Physics Professor Max Seel Named Interim Provost at Michigan Tech
By Jennifer Donovan | Published
Max Seel, professor of physics and longtime dean of the College of Sciences and Arts at Michigan Technological University, has been named interim provost and vice president for academic affairs. His appointment is effective Monday, January 26, 2009. He will be assuming the duties of Lesley Lovett-Doust, who has accepted the presidency of Nipissing University in North Bay, Ontario.
"The entire University community is fortunate that Max is willing to serve as interim provost," said Michigan Tech President Glenn D. Mroz. "His extensive experience as a faculty member, department chair and college dean will serve us all well. I thank Lesley again for her service to Michigan Tech and for her willingness to lend advice when called upon as we move forward."
A native of Germany, Seel received a Ph.D. in computational solid state physics/theoretical chemistry from the University of Erlangen-Nurnberg and spent a postdoctoral year at the IBM research laboratory in San Jose, Cal. He taught at the University of Erlangen-Nurnberg until joining the Michigan Tech physics faculty in 1986.
He was named interim dean of the College of Sciences and Arts in 1989 and served as its dean from 1991 to 2008, when he chose to return to research and teaching as a professor of physics at Michigan Tech.
Said Seel: "First, my congratulations to Lesley for ascending to the presidency of Nipissing University. When President Mroz asked me to serve as interim provost, I was humbled and honored. After the deanship, I am enjoying life as a physics professor immensely, my interactions with the students and my research. This interim appointment was not something I was seeking.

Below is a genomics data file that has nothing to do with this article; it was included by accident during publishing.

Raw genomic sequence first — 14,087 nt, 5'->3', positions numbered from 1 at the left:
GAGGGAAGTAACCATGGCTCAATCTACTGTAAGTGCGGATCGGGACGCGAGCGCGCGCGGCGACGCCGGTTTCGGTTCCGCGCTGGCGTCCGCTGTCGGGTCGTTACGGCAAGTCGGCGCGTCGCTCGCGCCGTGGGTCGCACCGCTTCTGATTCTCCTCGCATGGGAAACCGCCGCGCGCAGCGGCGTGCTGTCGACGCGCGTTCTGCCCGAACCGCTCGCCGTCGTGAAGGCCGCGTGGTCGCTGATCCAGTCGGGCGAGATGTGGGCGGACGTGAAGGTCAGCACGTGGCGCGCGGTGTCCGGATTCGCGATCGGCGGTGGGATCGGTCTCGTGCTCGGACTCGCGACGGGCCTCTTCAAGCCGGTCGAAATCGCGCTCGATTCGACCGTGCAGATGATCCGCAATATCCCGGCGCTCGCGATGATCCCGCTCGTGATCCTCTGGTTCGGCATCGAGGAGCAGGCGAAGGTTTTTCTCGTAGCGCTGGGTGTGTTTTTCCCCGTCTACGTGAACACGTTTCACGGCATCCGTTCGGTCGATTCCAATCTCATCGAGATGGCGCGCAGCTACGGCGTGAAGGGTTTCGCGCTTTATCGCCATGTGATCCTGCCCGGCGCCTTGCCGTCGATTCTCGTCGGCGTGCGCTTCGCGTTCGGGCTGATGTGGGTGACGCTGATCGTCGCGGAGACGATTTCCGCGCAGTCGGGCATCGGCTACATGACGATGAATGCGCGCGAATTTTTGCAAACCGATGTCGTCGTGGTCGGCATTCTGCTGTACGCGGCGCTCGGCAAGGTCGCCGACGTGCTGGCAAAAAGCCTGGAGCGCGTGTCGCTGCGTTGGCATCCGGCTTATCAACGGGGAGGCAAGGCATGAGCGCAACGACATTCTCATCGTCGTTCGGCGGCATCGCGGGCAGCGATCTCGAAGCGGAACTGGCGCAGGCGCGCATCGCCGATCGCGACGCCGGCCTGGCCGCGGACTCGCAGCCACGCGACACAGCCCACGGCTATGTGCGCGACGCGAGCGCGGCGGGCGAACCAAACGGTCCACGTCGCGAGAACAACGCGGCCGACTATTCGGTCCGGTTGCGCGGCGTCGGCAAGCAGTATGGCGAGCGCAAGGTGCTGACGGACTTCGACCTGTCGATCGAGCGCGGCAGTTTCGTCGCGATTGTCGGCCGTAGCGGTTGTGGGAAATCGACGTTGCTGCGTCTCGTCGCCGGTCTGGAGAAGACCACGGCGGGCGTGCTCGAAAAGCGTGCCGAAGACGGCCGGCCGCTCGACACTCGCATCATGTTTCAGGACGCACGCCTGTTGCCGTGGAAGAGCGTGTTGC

"In my long time as dean, I worked with three presidents, six provosts and many deans. I think President Mroz and the Executive Team believe that my experience and familiarity with Michigan Tech will serve the University well. So, in the end, I agreed, and I will give it my best."
Seel is a member of the American Physical Society, the physics honor society Sigma Pi Sigma and Sigma Xi, a scientific research society. He is author of more than 80 publications and is listed in Who's Who in Science and Engineering.
His research focuses on large calculations in various areas of physics, chemistry and biology, such as materials surfaces, polymers, nanotubes and biological molecules like proteins and DNA.
Michigan Technological University is a public research university, home to more than 7,000 students from 60 countries. Founded in 1885, the University offers more than 120 undergraduate and graduate degree programs in science and technology, engineering, forestry, business and economics, health professions, humanities, mathematics, and social sciences. Our campus in Michigan’s Upper Peninsula overlooks the Keweenaw Waterway and is just a few miles from Lake Superior.